Last night, (Nov. 14th,) Bill McKibben (Schumann Distinguished Scholar at Middlebury) appeared on the Colbert Report to talk about the Keystone XL Pipeline that we posted on not too long ago. Its a short clip, but always exciting to see Midd people on the show (remember Poli Sci Prof Alison Stanger on The Daily Show?)
From the action last weekend.
After a series of demonstrations and acts of civil disobedience, Bill McKibben, 350.org (started by 7 Middkids,) and 1000s of others have contributed to the official delaying the approval of the Keystone XL Pipeline for at least another year and half, a move that many say will effectively kill the project. The White House announced today that they would send the proposal back to the State Department for re-review, as “this permit decision could affect the health and safety of the American people as well as the environment, and because a number of concerns have been raised through a public process.” A full bus-load of Midd kids headed down to D.C. last weekend to participate in the action against the pipeline in which over 10,000 individuals surrounded the White House 3 times over. Middlebury students also attended the two-week long action this summer in which over 1,000 individuals were arrested in front of the White House in protest of the pipeline.
The American people spoke loudly about climate change and the president responded. There have been few even partial victories about global warming in recent years so that makes this an important day.
And I simply can’t say thank you enough. I know, because of my own weariness, how hard so many of you have worked. It was good work, done in the right spirit, and it has secured an unlikely victory. You are the cause of that victory; you upended enormous odds.
I’m going to bed tired tonight. But I’ll get up in the morning ready for the next battle, more confident because I know you’re part of this fight too.
UPDATE 8/27: Arrests are up to 381 as of today, the 27th of August. The civil disobedience has been temporarily suspended for the weekend in the interests of safety during this current State of Emergency. The pipeline controversy has made top news, however, with a recent state department update approving the project. (The project still requires the approval of the administration and President Obama to go forward.)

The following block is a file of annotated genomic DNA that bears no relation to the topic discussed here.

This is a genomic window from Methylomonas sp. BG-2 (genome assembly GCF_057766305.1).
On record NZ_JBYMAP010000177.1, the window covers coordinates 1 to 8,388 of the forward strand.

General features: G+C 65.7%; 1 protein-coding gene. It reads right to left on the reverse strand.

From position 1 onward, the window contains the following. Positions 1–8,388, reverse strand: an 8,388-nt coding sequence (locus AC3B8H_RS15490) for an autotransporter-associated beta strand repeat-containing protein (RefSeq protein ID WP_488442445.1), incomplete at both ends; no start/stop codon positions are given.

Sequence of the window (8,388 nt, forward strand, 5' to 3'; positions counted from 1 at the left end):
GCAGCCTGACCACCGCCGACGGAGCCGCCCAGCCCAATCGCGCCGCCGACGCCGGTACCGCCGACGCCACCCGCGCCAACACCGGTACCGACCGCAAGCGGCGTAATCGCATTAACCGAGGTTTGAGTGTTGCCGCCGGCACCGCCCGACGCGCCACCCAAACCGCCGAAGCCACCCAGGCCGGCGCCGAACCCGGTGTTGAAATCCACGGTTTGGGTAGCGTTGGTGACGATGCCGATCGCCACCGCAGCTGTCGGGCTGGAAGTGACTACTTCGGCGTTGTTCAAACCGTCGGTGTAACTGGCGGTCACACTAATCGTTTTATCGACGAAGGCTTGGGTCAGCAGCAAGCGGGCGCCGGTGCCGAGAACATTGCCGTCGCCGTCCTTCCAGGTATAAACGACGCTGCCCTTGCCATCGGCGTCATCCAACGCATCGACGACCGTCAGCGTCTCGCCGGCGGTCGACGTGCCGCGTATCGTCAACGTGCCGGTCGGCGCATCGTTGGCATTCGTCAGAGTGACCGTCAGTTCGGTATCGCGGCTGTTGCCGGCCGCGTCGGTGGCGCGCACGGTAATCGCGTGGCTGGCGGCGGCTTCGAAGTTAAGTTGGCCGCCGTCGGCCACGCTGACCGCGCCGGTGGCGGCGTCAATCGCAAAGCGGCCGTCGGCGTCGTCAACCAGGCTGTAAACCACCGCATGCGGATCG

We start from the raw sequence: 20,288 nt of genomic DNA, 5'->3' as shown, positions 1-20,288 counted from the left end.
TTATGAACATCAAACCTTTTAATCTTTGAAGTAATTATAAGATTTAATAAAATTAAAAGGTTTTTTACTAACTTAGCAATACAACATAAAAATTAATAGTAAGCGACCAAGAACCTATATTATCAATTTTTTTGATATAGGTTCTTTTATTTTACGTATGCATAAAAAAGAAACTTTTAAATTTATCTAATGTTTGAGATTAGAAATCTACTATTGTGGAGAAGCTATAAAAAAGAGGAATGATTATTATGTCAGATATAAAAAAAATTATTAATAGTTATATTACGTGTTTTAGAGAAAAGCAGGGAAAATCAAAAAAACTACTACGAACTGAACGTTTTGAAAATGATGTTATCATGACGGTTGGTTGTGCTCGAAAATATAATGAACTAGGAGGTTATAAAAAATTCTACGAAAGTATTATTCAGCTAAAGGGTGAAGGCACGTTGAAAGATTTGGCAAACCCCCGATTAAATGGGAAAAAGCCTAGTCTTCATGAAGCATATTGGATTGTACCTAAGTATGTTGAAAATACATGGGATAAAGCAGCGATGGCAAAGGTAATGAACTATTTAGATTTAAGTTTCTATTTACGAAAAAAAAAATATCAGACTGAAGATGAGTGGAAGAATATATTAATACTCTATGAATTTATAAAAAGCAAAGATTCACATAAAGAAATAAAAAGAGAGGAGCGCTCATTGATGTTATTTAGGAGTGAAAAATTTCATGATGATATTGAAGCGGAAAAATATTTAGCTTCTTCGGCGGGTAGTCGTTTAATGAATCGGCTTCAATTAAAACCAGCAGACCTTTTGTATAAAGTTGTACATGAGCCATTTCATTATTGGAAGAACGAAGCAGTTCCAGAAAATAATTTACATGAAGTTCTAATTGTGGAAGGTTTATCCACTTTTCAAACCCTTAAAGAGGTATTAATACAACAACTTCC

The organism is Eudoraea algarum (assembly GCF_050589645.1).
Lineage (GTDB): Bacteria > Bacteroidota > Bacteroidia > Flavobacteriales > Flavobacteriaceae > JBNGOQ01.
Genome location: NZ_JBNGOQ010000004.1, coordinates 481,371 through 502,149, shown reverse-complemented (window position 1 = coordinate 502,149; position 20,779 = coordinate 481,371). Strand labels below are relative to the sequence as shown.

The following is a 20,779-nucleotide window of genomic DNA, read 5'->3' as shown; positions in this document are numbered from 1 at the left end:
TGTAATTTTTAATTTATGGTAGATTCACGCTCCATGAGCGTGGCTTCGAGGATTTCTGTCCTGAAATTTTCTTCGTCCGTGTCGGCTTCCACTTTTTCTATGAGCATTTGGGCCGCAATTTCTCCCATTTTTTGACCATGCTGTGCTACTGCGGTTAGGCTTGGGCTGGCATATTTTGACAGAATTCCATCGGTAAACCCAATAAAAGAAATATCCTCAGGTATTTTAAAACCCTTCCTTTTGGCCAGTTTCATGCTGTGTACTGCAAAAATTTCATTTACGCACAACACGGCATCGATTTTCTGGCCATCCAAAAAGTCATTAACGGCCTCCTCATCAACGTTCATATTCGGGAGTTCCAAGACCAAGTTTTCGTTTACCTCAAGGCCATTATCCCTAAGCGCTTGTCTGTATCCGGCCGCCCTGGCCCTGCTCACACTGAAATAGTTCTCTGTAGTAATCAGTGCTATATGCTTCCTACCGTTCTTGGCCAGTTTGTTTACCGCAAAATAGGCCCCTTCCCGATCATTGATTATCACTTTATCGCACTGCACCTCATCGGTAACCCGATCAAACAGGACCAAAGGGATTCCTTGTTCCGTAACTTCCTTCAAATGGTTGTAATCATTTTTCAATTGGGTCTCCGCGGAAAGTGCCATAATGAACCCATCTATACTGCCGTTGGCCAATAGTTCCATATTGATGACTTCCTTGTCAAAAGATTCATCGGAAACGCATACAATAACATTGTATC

In Alberta, Canada, tar sands have wrecked huge parts of the country, devastating the landscape and disrupting the ways of life of scores of indigenous communities. Tar sands, or oil sands, are a type of unconventional oil deposit that previous to recent history have not been considered a part of the world’s oil supply. From the protestors’ website, extracting oil from tar sands is one of the most environmentally damaging actions being taken today, and with a proposed pipeline from Alberta to Texas, environmentalists and concerned citizens have declared they have had enough.
Bill McKibben (Schumann Distinguished Scholar at Middlebury and professor of mine) and a group of over 2,000 citizens have committed themselves to taking dramatic action against this proposed pipeline, saying that without pressure on the administration, the biggest carbon bomb in the world will go off.
Yep, that's my professor. Photo by Shadia Fayne Wood.